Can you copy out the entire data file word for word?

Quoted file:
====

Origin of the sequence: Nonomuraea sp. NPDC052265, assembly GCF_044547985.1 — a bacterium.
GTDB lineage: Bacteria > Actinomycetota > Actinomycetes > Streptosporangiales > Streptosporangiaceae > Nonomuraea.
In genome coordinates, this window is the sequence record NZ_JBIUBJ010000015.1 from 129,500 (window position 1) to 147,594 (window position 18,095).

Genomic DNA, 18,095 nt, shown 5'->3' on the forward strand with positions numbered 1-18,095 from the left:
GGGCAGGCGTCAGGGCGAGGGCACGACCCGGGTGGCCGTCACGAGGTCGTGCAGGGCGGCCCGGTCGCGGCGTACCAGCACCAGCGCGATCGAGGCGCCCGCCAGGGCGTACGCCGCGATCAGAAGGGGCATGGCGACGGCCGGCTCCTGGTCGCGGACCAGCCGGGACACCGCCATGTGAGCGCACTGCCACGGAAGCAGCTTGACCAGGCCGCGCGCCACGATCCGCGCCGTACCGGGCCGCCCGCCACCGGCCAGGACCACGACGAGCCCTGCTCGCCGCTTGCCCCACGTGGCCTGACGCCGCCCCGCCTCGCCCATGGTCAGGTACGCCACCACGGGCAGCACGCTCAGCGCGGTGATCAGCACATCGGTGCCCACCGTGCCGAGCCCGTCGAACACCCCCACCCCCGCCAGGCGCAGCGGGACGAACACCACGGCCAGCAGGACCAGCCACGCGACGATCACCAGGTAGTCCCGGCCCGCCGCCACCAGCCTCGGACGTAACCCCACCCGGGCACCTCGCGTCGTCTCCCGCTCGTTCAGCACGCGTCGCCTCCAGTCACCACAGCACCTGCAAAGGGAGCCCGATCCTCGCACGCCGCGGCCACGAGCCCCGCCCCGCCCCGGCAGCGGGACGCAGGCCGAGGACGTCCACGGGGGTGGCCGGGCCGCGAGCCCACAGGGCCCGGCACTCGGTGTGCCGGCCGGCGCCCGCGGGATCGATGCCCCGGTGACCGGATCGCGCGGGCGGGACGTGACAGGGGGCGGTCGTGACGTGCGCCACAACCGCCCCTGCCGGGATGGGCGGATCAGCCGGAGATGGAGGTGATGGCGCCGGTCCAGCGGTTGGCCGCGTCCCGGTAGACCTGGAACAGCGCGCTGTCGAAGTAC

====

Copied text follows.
Origin of the sequence: Nonomuraea sp. NPDC052265, assembly GCF_044547985.1 — a bacterium.
GTDB lineage: Bacteria > Actinomycetota > Actinomycetes > Streptosporangiales > Streptosporangiaceae > Nonomuraea.
In genome coordinates, this window is the sequence record NZ_JBIUBJ010000015.1 from 129,500 (window position 1) to 147,594 (window position 18,095).

Genomic DNA, 18,095 nt, shown 5'->3' on the forward strand with positions numbered 1-18,095 from the left:
GGGCAGGCGTCAGGGCGAGGGCACGACCCGGGTGGCCGTCACGAGGTCGTGCAGGGCGGCCCGGTCGCGGCGTACCAGCACCAGCGCGATCGAGGCGCCCGCCAGGGCGTACGCCGCGATCAGAAGGGGCATGGCGACGGCCGGCTCCTGGTCGCGGACCAGCCGGGACACCGCCATGTGAGCGCACTGCCACGGAAGCAGCTTGACCAGGCCGCGCGCCACGATCCGCGCCGTACCGGGCCGCCCGCCACCGGCCAGGACCACGACGAGCCCTGCTCGCCGCTTGCCCCACGTGGCCTGACGCCGCCCCGCCTCGCCCATGGTCAGGTACGCCACCACGGGCAGCACGCTCAGCGCGGTGATCAGCACATCGGTGCCCACCGTGCCGAGCCCGTCGAACACCCCCACCCCCGCCAGGCGCAGCGGGACGAACACCACGGCCAGCAGGACCAGCCACGCGACGATCACCAGGTAGTCCCGGCCCGCCGCCACCAGCCTCGGACGTAACCCCACCCGGGCACCTCGCGTCGTCTCCCGCTCGTTCAGCACGCGTCGCCTCCAGTCACCACAGCACCTGCAAAGGGAGCCCGATCCTCGCACGCCGCGGCCACGAGCCCCGCCCCGCCCCGGCAGCGGGACGCAGGCCGAGGACGTCCACGGGGGTGGCCGGGCCGCGAGCCCACAGGGCCCGGCACTCGGTGTGCCGGCCGGCGCCCGCGGGATCGATGCCCCGGTGACCGGATCGCGCGGGCGGGACGTGACAGGGGGCGGTCGTGACGTGCGCCACAACCGCCCCTGCCGGGATGGGCGGATCAGCCGGAGATGGAGGTGATGGCGCCGGTCCAGCGGTTGGCCGCGTCCCGGTAGACCTGGAACAGCGCGCTGTCGAAGTAC